The first of those five would send NASA's unrelated Europa Clipper probe to Jupiter, where it would study an icy moon with a hidden ocean that may be habitable to alien life. Four other missions would each launch a piece of a new space station, called the Deep Space Gateway, into orbit near the moon — a region called cislunar space — where four astronauts would help assemble and provision it.

    "The gateway could move to support robotic or partner missions to the surface of the moon, or to a high lunar orbit to support missions departing from the gateway to other destinations in the solar system," Gerstenmaier said in the release.


    An artist's concept of NASA's Deep Space Transport spaceship, right, near the moon. NASA

    Phase 2 would build on the lunar space station by launching a Deep Space Transport to it in 2027. Then, around 2028 or 2029, four lucky astronauts would spend up to 400 days inside the 41-ton tube as it orbits near the moon. Their mission: make sure the DST works and nothing critical stops working.

    Phase 3 would begin around 2030, assuming the DST and its crew experienced no problems. Another SLS flight would restock the spaceship with supplies and fuel, then yet another launch would load it with four people — the first crew to visit Mars.

    Their two- to three-year flight "would likely involve a Venus flyby and a short stay around Mars" and "would offer no hope for an emergency return once the crew leaves cislunar space," Berger wrote.

    Phase 4 would happen beyond 2033 and is fairly nebulous at this point. All it calls for in Gerstenmaier's document is "development and robotic preparatory missions" to deliver habitats and supplies to the surface of Mars, plus eventual "Mars human landing missions."

    Will NASA put the first boots on Mars?

    It remains to be seen whether NASA can pull off this grand plan on the relatively flat budget Congress keeps handing it.

    During the Apollo moon missions, NASA made up more than 4% of the US budget. Today, its share has shrunk to about half a percent.

    Even if NASA manages to execute this plan, it may have competition from the private partners it hopes to involve. The private sector may even beat NASA to Mars.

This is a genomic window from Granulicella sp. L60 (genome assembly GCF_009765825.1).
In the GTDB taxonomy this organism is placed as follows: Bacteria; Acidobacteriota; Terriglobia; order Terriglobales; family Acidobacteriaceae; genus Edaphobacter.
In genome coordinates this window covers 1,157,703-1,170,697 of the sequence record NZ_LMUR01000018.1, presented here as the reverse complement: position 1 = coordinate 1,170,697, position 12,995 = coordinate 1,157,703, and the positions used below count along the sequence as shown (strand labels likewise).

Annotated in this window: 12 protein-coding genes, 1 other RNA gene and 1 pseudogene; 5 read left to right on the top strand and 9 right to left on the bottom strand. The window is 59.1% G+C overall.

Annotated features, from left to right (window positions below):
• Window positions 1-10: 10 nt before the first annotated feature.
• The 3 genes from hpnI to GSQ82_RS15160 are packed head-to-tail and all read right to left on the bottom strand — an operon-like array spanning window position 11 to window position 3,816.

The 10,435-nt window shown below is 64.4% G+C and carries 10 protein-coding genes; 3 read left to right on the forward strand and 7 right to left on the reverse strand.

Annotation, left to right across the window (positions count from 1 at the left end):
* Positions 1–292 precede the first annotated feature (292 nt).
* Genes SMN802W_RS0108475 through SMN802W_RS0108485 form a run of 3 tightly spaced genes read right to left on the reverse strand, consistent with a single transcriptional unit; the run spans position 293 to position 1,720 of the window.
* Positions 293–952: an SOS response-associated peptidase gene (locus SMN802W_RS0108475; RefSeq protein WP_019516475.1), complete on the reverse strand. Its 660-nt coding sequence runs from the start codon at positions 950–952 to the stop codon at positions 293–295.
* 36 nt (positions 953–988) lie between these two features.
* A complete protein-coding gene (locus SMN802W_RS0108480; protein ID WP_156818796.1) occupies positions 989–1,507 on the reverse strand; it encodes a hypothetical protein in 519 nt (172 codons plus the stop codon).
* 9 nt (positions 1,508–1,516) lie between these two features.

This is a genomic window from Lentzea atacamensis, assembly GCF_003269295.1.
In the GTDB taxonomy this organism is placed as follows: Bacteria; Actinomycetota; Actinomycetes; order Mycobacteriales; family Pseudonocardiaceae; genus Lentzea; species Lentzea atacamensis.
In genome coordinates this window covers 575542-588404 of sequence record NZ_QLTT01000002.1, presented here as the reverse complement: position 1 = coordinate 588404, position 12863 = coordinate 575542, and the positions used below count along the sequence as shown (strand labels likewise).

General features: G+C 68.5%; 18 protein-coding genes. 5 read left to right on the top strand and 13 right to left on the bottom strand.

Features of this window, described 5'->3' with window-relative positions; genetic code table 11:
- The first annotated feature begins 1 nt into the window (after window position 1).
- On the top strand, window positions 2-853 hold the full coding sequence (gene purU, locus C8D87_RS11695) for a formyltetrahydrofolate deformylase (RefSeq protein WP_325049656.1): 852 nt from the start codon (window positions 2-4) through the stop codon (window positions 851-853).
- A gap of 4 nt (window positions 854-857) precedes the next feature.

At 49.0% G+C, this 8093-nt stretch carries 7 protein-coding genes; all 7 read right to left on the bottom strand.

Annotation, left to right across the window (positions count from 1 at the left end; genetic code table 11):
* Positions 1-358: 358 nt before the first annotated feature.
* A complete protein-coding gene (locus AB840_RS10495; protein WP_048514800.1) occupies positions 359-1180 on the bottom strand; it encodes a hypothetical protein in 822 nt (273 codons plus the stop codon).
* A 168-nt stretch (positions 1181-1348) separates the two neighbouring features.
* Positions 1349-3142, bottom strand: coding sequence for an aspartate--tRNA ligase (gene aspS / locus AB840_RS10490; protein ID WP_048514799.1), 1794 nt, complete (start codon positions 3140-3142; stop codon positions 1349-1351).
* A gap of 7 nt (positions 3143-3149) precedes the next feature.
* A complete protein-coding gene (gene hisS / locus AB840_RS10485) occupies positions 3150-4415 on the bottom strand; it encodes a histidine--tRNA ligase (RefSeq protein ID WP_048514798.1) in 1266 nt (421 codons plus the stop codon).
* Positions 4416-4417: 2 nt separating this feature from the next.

Elon Musk, the founder of the rocket company SpaceX, recently said he planned to send people to Mars by 2022. Boeing has also challenged SpaceX in getting to the red planet. Musk said he was OK with this because all he wanted to do was colonize Mars and protect humanity from self-imposed annihilation or a rogue asteroid.

    "I think it's good for there to be multiple paths to Mars ... to have multiple irons in the fire," Musk said in August.

  11. #18
    Verified VCDS User vreihen's Avatar
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    https://www.whitehouse.gov/blog/2017...-peggy-whitson

    POTUS to Call Space to Congratulate Record Breaking Astronaut Peggy Whitson

    APRIL 21, 2017 AT 11:41 AM ET
    BY THE WHITE HOUSE

    On Monday, April 24, 2017, President Donald J. Trump will call the commander of the International Space Station, astronaut Peggy Whitson, to congratulate her on breaking the American record for the most total days in space. The current record holder, Jeff Williams stayed in space for 534 days. Whitson will break that record for most cumulative days in space Monday at 1:27 a.m. EDT. In 2002, Whitson flew to space for the first time on the Expedition 5 mission and in 2007 she became the first female astronaut to take command of the International Space Station. Whitson also holds the record for most spacewalks conducted by a female astronaut.

    Details for the President’s call with astronaut Peggy Whitson:

    When: Monday, April 24, 2017

    Time: 10:00 AM EDT

    Where: The President will call the International Space Station from the Oval Office

    Who: Ivanka Trump and astronaut Kate Rubins will join the President’s call with Commander Whitson and astronaut Jack Fischer will be joining Whitson at the International Space Station.

    How to tune in: The 20 minute call will air live on NASA Television and will be livestreamed on NASA’s website and Facebook page.

    Get more information on this historic event here.

  12. #19
    Verified VCDS User vreihen's Avatar
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    https://news.uci.edu/press-releases/...et-into-space/

    With $1 million gift, UCI aims to become first university to launch rocket into space
    Donation expands partnership with Base 11 to address STEM talent crisis

    ON APRIL 24, 2017